Welcome back to NFL Thursdays, where we move into the year of Super Bowl II. This would be the end of the dominant Green Bay Packers dynasty that won five NFL titles in a seven-year period (1961-1962, 1965-1967), as well as the beginning of the end of the NFL dominance over the AFL.
So, who were the respective MVPs? Keep reading!
1967 AFL MVP: Daryle Lamonica (original), Hoyle Granger (revised)
The Oakland Raiders dominated the league, going 13-1 and outscoring opponents by 235 points overall. They ran away with the West Division by four games over the nearest team. In the East, only two teams finished over .500 on the year: the Houston Oilers (9-4-1) and the New York Jets (8-5-1).
On to the MVP candidates: For quarterbacks, Kansas City Chiefs starter Len Dawson was tops in QB rating (83.7), while New York Jets legend Joe Namath was tops in yards with the first-ever 4,000-yard season (4,007). However, he threw more interceptions (28) than touchdowns (26). Raiders QB Daryle Lamonica led the AFL with 30 TD passes and was second in QB rating (80.8). None of those guys screams “M-V-P” at us, though.
As for rushing stars, Houston fullback Hoyle Granger was the best of the bunch, posting 1,194 yards (second in the league), averaging 5.1 yards per carry (also second best) and scoring six TDs (fifth best). And he only fumbled once, which was much better than any other top rusher in the AFL during the season.
The only other two backs with over 1,000 yards struggled to hold on to the ball: Boston Patriots Jim Nance—last year’s AFL MVP pick— fumbled 10 times (!) while gaining 1,216 yards, while K.C. halfback Mike Garrett coughed up the ball six times on his way to 1,087 yards on the ground.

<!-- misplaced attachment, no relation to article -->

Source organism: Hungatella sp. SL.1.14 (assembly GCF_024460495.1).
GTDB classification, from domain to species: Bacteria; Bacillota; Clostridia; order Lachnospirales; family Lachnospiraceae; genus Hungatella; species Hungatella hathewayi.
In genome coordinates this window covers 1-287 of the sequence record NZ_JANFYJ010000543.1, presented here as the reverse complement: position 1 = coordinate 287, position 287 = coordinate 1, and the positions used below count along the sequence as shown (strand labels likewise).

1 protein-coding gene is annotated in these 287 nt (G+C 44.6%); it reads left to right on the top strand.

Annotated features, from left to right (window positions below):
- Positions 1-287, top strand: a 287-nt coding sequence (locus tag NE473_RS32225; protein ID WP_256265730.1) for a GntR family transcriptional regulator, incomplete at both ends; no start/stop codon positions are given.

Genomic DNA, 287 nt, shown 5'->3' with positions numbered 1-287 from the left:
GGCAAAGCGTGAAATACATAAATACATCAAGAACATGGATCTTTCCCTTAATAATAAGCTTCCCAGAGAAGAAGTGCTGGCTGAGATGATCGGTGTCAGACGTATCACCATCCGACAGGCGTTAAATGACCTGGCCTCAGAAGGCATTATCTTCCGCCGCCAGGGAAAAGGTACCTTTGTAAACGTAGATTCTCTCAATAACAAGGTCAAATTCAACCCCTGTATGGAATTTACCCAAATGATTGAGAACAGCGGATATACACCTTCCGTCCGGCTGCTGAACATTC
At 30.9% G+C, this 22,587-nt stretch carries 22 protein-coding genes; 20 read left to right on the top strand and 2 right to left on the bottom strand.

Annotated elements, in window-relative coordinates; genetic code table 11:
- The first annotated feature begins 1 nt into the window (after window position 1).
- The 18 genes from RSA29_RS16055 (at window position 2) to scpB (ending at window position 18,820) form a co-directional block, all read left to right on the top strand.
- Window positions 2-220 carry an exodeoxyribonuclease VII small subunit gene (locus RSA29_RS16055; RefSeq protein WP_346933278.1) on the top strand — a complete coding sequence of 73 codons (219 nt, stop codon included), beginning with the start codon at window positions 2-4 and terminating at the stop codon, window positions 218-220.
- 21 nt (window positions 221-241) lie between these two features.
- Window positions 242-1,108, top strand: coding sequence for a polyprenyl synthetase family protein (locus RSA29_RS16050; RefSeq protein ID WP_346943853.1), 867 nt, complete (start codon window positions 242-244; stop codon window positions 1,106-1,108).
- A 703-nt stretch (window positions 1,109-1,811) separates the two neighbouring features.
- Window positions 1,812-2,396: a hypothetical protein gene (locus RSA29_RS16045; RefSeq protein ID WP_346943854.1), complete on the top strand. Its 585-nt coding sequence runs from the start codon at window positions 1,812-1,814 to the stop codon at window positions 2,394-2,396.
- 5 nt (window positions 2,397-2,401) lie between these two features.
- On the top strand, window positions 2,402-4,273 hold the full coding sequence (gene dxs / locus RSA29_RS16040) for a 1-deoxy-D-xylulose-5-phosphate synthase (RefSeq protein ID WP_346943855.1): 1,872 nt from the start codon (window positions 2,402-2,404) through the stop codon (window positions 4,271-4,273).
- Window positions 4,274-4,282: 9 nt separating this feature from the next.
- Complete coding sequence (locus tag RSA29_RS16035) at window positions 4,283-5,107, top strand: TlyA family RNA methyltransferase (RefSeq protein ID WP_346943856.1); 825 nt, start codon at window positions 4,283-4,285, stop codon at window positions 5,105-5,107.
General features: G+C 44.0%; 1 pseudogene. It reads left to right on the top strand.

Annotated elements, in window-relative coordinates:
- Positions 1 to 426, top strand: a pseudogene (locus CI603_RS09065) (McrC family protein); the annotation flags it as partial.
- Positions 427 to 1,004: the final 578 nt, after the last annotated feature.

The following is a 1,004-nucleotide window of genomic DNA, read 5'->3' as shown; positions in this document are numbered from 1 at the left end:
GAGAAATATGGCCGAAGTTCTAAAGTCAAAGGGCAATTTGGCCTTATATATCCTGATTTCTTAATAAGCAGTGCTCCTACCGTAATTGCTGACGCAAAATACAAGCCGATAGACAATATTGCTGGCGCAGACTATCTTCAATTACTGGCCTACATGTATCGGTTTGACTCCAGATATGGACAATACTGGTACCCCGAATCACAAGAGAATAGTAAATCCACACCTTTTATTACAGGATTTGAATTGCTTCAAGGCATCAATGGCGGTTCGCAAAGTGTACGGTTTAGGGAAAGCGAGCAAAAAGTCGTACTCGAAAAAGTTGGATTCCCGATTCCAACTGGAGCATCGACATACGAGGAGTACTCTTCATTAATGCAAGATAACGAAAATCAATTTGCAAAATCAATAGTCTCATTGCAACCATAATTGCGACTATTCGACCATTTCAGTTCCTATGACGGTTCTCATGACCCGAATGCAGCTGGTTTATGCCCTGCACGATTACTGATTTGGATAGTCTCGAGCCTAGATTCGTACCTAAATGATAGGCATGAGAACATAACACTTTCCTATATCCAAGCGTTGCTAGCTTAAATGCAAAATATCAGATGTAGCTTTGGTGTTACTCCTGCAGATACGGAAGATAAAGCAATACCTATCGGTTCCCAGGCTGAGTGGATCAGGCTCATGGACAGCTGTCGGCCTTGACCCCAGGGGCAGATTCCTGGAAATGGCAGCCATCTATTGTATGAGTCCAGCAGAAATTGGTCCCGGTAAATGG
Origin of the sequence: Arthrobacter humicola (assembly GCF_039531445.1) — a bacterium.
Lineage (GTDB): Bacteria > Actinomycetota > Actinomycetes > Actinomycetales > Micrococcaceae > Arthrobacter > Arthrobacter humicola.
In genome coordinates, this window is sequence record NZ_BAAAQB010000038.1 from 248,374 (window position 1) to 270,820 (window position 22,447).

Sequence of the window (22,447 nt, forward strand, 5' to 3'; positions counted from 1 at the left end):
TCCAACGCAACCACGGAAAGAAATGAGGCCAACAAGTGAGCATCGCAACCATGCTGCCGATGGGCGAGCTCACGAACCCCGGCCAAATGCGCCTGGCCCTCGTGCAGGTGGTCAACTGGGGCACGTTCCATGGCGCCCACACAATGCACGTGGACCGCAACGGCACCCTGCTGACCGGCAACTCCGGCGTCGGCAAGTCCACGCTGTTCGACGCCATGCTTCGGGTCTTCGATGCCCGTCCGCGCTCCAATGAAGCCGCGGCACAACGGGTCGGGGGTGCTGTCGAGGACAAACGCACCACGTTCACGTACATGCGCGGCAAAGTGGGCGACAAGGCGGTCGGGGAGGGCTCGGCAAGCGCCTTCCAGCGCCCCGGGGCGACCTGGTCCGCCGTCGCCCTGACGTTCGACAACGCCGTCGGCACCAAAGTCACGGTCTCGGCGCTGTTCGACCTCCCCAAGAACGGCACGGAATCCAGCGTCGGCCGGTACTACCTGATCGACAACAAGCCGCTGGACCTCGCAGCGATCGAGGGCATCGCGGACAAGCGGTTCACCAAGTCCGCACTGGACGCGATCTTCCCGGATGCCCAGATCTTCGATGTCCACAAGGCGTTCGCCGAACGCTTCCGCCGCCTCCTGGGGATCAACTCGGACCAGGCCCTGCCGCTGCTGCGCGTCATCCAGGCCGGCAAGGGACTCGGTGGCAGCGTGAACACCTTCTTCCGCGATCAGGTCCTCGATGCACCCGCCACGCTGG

In the pass-receiving world, two Jets receivers topped the league in yardage: flanker Don Maynard (71 catches for 1,434 yards and 10 TDs) and end George Sauer (75 receptions for 1,189 and 6 TDs). Maynard is the better player here, based on pure production.
Three different defensive players picked off 10 passes each: Houston corner Miller Farr (returning three for TDs!), Buffalo Bills safety Tom Janik (returning two for TDs), and Miami Dolphins cornerback Dick Westmoreland (one TD return). Maybe Farr is an MVP candidate with the scores and the Oilers’ overall defensive excellence in giving up just 199 points on the season—best in the AFL for 1967.
That leaves us with three guys worthwhile: Granger, Maynard, and Farr, who also had one fumble recovery on the season. While stats are incomplete for the era, Farr actually generated the highest Approximate Value (AV) rating in the league (19). We can’t rely on that, however, until the early 1980s, really, when more defensive stats were recorded.
While Farr was clearly the “leader” of the defense, the pedestrian Oilers offense never would have gone anywhere without Granger. Houston didn’t have a QB that qualified for the QB rating title, and the Oilers scored just 258 points on the season—including Farr’s three TDs: the lowest of any winning team by over 100 points.